Market players are cautious ahead of a slew of fresh economic data out of the US including the GDP and jobless claims
Wall Street indexes closed lower overnight for the second day in a row despite the 10-year and 30-year Treasury yields were both slightly lower. On the data front, durable goods orders decreased by 1.1% in February, following an increase of 3.5% while the Markit composite PMI fell to 59.1 in March from 59.5. The Markit manufacturing PMI climbed to 59 from 58.6 and the Markit services PMI increased to 60 from 59.8. Meanwhile, Treasury Secretary Janet Yellen and Federal Reserve Chairman Jerome Powell reiterated their belief that the U.S. economy will see marked growth in 2021. Still, the Dow Jones Industrial Average closed 0.01% lower, the S&P 500 index fell 0.55%, and the tech-heavy Nasdaq Composite shed 2.01%.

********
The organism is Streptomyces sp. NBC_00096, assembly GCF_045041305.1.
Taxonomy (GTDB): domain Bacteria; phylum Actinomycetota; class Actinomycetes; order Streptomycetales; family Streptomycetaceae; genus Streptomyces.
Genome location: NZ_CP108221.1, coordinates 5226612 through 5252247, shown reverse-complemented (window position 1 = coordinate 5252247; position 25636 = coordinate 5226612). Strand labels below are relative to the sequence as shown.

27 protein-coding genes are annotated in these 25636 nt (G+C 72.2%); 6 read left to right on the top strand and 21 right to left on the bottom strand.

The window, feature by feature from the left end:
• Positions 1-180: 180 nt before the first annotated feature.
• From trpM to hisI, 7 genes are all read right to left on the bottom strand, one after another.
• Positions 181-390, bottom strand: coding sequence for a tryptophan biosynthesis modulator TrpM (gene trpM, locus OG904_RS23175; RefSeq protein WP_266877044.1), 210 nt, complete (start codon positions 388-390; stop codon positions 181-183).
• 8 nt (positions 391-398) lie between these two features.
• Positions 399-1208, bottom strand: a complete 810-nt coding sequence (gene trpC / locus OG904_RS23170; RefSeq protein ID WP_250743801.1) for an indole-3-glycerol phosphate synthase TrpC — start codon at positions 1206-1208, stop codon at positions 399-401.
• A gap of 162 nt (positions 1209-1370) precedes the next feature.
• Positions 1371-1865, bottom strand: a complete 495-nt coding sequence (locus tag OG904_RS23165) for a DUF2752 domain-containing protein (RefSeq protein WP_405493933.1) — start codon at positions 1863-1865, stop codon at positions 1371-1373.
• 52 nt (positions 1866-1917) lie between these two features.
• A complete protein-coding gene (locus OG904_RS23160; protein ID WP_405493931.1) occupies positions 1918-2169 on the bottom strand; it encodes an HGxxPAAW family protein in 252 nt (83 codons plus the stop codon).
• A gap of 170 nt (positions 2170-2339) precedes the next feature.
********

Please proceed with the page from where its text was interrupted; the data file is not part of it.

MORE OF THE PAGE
Today in Asia, stocks were mixed-to-positive as risk sentiment started to improve somehow. Still, investor bullishness was capped by worries about rising infections across Europe and potential U.S. tax hikes. Furthermore, Chinese technology shares fell due to concerns they will be de-listed from U.S. bourses after the announcement that the U.S. securities regulator is introducing measures that would kick foreign companies off stock exchanges if they do not comply with U.S. auditing standards. As such, the Shanghai Composite in China closed 0.10% lower while Hong Kong’s Hang Seng slipped 0.07%. Meanwhile, Japan’s Nikkei 225 and South Korea’s Kospi gained 1.14% and 0.40%, respectively.
European equities opened mixed on Thursday, with the pan-European Stoxx 600 falling 0.2% in early trade as investors preparing for a virtual meeting between EU leaders to discuss the epidemiological situation in the region. Also, market players are cautious ahead of a slew of fresh economic data out of the United States including the GDP, jobless claims, and the speech by FOMC’s Clarida.
As risk-off trends have abated, the USD index was slightly off four-month peaks in recent trading. Still, the euro remains under heavy selling pressure, threatening the 1.1800 figure during the European hours against the backdrop of the persistent buying interest surrounding the buck. As the pair has settled below the 200-DMA, downside risks continue to persist in the short term.